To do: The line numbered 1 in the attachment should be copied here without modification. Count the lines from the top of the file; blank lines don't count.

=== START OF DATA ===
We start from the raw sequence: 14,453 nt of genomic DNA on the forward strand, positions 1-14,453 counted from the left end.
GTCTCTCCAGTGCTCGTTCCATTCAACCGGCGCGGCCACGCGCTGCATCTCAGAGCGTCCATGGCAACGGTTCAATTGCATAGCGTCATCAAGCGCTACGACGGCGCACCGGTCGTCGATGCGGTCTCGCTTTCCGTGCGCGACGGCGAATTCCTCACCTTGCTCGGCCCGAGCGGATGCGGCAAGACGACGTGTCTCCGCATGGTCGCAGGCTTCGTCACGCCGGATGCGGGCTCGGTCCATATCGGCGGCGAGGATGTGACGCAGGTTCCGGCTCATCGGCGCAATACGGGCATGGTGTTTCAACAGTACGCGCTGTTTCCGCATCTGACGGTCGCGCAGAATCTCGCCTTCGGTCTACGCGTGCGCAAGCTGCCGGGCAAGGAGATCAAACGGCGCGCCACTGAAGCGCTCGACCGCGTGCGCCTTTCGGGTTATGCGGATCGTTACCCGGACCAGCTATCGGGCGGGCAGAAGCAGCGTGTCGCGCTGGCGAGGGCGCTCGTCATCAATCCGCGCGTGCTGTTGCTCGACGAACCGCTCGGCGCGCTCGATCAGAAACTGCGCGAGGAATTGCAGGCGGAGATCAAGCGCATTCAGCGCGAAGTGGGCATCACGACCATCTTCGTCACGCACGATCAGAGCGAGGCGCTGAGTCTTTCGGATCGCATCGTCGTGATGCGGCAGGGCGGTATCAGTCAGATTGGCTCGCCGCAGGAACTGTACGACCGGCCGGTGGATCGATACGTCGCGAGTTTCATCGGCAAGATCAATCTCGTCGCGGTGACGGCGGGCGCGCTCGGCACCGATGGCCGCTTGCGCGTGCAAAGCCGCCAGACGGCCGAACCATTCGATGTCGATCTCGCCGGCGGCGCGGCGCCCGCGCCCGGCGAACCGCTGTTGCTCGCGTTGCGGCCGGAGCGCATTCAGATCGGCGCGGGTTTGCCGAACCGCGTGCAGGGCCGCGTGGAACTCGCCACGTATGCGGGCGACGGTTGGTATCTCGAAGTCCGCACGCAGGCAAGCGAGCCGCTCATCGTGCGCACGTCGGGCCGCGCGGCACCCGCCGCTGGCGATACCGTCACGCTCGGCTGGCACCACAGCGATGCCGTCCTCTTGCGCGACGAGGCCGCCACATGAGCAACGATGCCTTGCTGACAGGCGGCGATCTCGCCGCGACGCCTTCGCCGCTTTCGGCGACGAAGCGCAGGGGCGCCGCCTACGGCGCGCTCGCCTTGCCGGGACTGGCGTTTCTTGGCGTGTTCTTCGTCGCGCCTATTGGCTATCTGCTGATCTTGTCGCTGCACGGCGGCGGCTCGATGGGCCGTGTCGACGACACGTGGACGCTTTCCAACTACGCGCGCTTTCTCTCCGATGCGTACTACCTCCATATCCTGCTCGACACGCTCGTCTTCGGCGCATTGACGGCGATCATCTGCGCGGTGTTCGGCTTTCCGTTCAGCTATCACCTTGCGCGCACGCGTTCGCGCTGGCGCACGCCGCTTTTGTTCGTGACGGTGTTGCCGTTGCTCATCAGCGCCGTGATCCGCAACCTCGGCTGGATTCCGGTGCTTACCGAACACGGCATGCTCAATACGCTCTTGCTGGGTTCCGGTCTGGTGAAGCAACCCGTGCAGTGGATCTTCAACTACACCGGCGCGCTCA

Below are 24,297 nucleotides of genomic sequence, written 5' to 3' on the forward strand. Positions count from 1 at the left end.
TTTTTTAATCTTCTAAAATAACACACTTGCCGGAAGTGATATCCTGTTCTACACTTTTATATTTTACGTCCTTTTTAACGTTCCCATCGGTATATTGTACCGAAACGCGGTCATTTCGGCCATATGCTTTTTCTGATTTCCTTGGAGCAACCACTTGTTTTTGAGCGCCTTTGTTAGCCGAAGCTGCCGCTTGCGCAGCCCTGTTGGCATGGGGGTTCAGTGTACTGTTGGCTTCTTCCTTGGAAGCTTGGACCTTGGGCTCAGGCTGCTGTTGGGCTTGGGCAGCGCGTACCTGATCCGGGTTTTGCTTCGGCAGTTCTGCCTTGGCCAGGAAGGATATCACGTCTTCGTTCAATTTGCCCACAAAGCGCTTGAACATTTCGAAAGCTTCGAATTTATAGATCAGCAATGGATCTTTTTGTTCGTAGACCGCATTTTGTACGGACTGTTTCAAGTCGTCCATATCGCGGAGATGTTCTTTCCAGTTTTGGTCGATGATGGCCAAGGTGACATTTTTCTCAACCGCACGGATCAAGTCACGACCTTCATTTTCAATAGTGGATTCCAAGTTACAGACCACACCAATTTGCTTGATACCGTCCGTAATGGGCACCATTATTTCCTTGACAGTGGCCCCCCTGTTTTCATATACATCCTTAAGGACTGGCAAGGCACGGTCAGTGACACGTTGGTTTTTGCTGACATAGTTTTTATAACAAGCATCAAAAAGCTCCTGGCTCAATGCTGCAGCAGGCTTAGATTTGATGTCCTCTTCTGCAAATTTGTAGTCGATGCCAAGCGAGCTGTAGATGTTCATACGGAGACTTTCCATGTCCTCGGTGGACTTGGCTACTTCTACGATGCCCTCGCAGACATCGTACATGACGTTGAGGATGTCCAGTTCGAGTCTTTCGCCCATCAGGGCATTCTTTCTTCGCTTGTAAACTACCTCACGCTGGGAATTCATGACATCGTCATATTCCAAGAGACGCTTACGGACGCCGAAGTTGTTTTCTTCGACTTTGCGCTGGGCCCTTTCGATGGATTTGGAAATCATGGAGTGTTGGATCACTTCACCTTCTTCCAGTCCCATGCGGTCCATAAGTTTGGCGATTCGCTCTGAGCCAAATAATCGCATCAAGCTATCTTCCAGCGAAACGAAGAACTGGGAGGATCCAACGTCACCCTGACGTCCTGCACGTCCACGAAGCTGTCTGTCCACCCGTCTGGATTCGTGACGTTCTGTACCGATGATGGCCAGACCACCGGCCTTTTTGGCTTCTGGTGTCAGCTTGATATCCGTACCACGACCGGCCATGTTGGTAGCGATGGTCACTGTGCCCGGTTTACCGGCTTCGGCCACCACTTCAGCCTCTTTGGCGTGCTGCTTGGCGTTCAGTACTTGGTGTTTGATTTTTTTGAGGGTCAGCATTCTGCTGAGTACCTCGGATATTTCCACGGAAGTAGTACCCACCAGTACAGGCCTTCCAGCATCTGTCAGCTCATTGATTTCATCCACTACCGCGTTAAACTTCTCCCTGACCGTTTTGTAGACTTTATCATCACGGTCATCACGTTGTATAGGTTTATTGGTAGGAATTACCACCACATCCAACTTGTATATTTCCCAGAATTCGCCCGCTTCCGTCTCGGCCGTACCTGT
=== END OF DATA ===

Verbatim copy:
We start from the raw sequence: 14,453 nt of genomic DNA on the forward strand, positions 1-14,453 counted from the left end.